Executives and senior leaders play an essential role in times of change. An organization looks to its leaders to be visible sponsors of change and to demonstrate why change is necessary. Senior leaders provide the authority and credibility necessary for successful change.
When asked to identify the key contributors to the success of their change initiatives, participants in the Best Practices in Change Management study placed active and visible executive sponsorship at the top of the list. Sponsorship has been number one on the list of top contributors in all of Prosci’s benchmarking reports since 1998. Though much has changed in the field of change management over the last two decades, the importance of the leader’s role in change has remained constant.
When asked to identify the biggest obstacle to success, participants in the same Best Practices study identified a lack of effective change sponsorship from senior leaders as their primary obstacle to success. Sponsors were inactive or invisible, not at the right level, not aligning other leaders around the change, and wavering in their support. Ineffective sponsorship resulted in more resistance and slower progress toward realizing the organization’s desired results.
Prosci’s research indicates that starting change management activities early in a project’s lifecycle has a significant positive impact on the outcomes of the project. However, only 40% of study participants were able to start change management work at project initiation. When asked what enabled this preferred approach, over half of respondents cited senior leadership involvement. Senior leaders with knowledge and experience in leading change insisted on change management inclusion from the start of the project.
Employees have preferred senders of messages about change. Employees want to hear about the change from two people in the organization: the person they report to and a leader at the top.
In addition to having significant impact on the success of change initiatives at a macro level, senior leaders play a specific key role in supporting change management application and communicating directly to employees about why a change is needed.
In Prosci’s benchmarking studies, participants outlined a consistent set of roles for senior leaders and executives in times of change. Prosci calls these the ABCs of effective sponsorship:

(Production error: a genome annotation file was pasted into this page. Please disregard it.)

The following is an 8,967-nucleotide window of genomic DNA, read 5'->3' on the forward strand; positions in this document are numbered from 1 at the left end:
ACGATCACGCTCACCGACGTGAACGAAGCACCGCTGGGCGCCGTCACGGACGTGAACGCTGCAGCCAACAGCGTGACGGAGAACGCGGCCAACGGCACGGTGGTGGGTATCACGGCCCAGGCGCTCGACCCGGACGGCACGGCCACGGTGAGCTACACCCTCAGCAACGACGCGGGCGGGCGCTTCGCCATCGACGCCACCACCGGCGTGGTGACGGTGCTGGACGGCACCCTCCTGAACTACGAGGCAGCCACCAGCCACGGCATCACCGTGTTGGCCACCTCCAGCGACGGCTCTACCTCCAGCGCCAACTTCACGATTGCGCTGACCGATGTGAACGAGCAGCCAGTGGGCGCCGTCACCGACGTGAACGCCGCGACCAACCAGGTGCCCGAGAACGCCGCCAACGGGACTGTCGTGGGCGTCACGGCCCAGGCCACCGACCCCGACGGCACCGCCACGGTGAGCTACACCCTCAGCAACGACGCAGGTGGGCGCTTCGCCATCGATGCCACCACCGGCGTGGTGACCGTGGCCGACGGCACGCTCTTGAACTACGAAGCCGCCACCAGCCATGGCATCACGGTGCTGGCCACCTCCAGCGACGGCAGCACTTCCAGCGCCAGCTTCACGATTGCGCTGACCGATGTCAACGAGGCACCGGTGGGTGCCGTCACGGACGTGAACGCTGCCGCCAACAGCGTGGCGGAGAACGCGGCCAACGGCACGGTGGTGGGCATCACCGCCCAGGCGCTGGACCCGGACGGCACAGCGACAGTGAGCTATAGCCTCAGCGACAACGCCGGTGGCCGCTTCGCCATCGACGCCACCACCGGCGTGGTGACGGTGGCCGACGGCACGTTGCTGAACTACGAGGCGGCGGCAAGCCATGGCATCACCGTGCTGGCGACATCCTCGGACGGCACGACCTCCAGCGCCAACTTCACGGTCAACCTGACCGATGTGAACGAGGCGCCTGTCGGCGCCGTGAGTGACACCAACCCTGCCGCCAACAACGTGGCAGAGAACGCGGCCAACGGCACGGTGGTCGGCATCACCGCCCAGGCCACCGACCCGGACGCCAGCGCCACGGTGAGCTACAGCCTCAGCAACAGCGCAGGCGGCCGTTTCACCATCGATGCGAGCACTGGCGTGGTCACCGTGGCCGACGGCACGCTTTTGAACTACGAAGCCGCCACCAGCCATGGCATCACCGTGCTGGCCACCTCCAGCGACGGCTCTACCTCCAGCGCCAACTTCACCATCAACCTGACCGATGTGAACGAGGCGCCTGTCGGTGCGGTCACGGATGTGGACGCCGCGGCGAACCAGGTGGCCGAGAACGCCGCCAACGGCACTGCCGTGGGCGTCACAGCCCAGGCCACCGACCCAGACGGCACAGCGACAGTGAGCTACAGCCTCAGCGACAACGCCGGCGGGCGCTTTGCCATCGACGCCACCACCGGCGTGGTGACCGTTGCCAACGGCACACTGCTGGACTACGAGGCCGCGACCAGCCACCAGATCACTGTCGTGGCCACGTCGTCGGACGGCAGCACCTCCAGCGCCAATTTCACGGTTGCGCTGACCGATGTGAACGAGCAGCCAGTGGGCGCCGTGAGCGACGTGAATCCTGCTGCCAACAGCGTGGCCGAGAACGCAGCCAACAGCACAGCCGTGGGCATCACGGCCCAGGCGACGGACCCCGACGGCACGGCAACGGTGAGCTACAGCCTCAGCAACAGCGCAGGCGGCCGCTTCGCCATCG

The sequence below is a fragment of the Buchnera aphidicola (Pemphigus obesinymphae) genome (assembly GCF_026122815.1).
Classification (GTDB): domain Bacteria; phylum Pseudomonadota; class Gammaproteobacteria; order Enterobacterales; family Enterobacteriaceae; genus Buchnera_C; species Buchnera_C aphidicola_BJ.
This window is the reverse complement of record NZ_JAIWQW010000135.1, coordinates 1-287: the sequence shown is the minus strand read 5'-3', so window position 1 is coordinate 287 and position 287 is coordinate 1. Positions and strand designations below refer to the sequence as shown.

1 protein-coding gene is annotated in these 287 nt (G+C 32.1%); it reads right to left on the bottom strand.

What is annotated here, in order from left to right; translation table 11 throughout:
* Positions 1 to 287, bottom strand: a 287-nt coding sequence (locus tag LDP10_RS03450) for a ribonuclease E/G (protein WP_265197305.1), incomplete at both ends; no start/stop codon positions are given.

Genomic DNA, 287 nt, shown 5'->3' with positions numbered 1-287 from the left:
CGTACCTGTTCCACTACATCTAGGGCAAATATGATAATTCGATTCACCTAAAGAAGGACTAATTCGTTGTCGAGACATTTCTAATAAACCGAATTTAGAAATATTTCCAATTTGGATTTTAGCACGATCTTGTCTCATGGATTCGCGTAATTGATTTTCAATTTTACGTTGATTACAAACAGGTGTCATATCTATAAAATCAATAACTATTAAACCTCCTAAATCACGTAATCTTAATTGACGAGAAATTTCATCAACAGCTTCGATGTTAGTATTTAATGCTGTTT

The role of active and visible participation for the primary sponsor was cited more frequently than any other sponsor activity. Study participants identified a list of activities that constituted active and visible sponsorship—from allocating the necessary funding to participating in change activities. Sponsors cannot disappear once they've attended the kickoff meeting for a project. Their sustained presence is necessary to build and maintain momentum for a change.
Participants stated the need for the primary sponsor to take a lead role in building and maintaining a healthy coalition of leaders who support the change. The sponsor must mobilize other key business leaders and stakeholders, so they can advocate for the change and legitimize it in their part of the organization. A healthy coalition of sponsors is especially important for changes that stretch across multiple functions within the organization.
Employees impacted by change want to hear why a change is important from a leader at the very top of their organization. Senior leaders are the preferred senders of messages about the business reasons for change, as well as the risks or costs of not changing. An effective sponsor legitimizes the need for change within the organization and sets the prioritization of change through direct engagement with impacted employees.
Although these three roles are critical to the success of any change effort, in reality, many executives and senior leaders are not fulfilling these roles effectively. The figure below shows the percentage of participants who stated their sponsors were either extremely ineffective or ineffective at the three roles outlined above. The role that sponsors struggled with the most is building a coalition of sponsors.
Participants in the latest research report described their sponsors at the beginning of the project. The data shows that most senior leaders were easy to engage in the role of sponsor. Over one-third were proactive and enthusiastic about sponsoring change and nearly 40% were ready to do what was asked. Only one-quarter of participants indicated some hesitation, resistance or indifference from their sponsor.
Research participants said their executives and senior leaders were generally willing to be sponsors of change, yet many did not fully understand what that meant. The figure below shows how well leaders understood their role and responsibilities as change sponsors. Some 50% of participants reported that their sponsors did not have an adequate understanding of the role of a sponsor.
Change management practitioners can support sponsors by playing an enabling role for senior leaders. Executives and senior leaders benefit from support and encouragement around their sponsorship role. The change management specialist can enable leaders to be more effective sponsors of change by coaching and facilitating specific sponsorship activities and action steps. When change management teams support sponsors effectively, they become a vital partner to executives in the achievement of successful change outcomes.